Bibliography • Institute for Healthcare Improvement. Forming the Team. Available at http://www.ihi.org/IHI/Topics/Improvement/ImprovementMethods/HowToImprove/formingtheteam.htm. • Kotter J. 2006. Our Iceberg Is Melting. New York, NY: St. Martin’s Press. • Maynard G, Stein J. 2008. Preventing Hospital Acquired Venous Thromboembolism: A Guide for Effective Quality Improvement. Prepared by the Society of Hospital Medicine. AHRQ Publication No. 08-0075. Rockville MD: Agency for Healthcare Research and Quality. • Nash DB, Oetgen WJ, Pracilio VP. 2008. Governance for Healthcare Leaders: The Call to Leadership. New York, NY: Productivity Press. • Silvey AB, Chapin C, Warrick L. 2005. Identification and Synthesis of Components Essential to Achieving “High Performer” Status in Various Provider Types: Final Report. Prepared by Health Services Group, Inc., for the Centers for Medicare & Medicaid Services, under Contract N. 500-02-AZ02 AZ0023, Phoenix, AZ.…...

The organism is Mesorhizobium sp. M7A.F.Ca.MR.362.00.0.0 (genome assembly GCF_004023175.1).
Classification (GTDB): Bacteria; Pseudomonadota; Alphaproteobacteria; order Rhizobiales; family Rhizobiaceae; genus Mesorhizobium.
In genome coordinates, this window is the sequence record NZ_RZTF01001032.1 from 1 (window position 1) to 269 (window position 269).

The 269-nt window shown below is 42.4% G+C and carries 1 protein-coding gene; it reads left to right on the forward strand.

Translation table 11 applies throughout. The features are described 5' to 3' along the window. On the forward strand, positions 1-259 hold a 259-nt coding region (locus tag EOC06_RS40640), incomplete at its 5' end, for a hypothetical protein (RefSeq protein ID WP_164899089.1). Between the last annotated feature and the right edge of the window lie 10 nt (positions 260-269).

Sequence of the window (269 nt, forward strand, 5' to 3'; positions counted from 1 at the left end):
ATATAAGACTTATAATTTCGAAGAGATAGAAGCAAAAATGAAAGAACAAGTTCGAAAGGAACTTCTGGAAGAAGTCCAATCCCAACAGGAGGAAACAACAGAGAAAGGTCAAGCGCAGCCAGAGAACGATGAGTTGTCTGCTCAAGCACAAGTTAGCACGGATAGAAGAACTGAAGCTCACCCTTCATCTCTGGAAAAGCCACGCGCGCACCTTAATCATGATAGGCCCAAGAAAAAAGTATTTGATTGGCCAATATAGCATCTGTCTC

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...Management http://jom.sagepub.com/ Servant Leadership: A Review and Synthesis Dirk van Dierendonck Journal of Management 2011 37: 1228 originally published online 2 September 2010 DOI: 10.1177/0149206310380462 The online version of this article can be found at: http://jom.sagepub.com/content/37/4/1228 Published by: http://www.sagepublications.com On behalf of: Southern Management Association Additional services and information for Journal of Management can be found at: Email Alerts: http://jom.sagepub.com/cgi/alerts Subscriptions: http://jom.sagepub.com/subscriptions Reprints: http://www.sagepub.com/journalsReprints.nav Permissions: http://www.sagepub.com/journalsPermissions.nav Citations: http://jom.sagepub.com/content/37/4/1228.refs.html Downloaded from jom.sagepub.com at The Hebrew University Library Authority on June 29, 2011 Journal of Management Vol. 37 No. 4, July 2011 1228-1261 DOI: 10.1177/0149206310380462 © The Author(s) 2011 Reprints and permission: http://www. sagepub.com/journalsPermissions.nav Servant Leadership: A Review and Synthesis Dirk van Dierendonck Erasmus University Servant leadership is positioned as a new field of research for leadership scholars. This review deals with the historical background of servant leadership, its key characteristics, the available measurement tools, and the results of relevant studies that have been conducted so far. An overall conceptual model of servant leadership is presented. It is argued......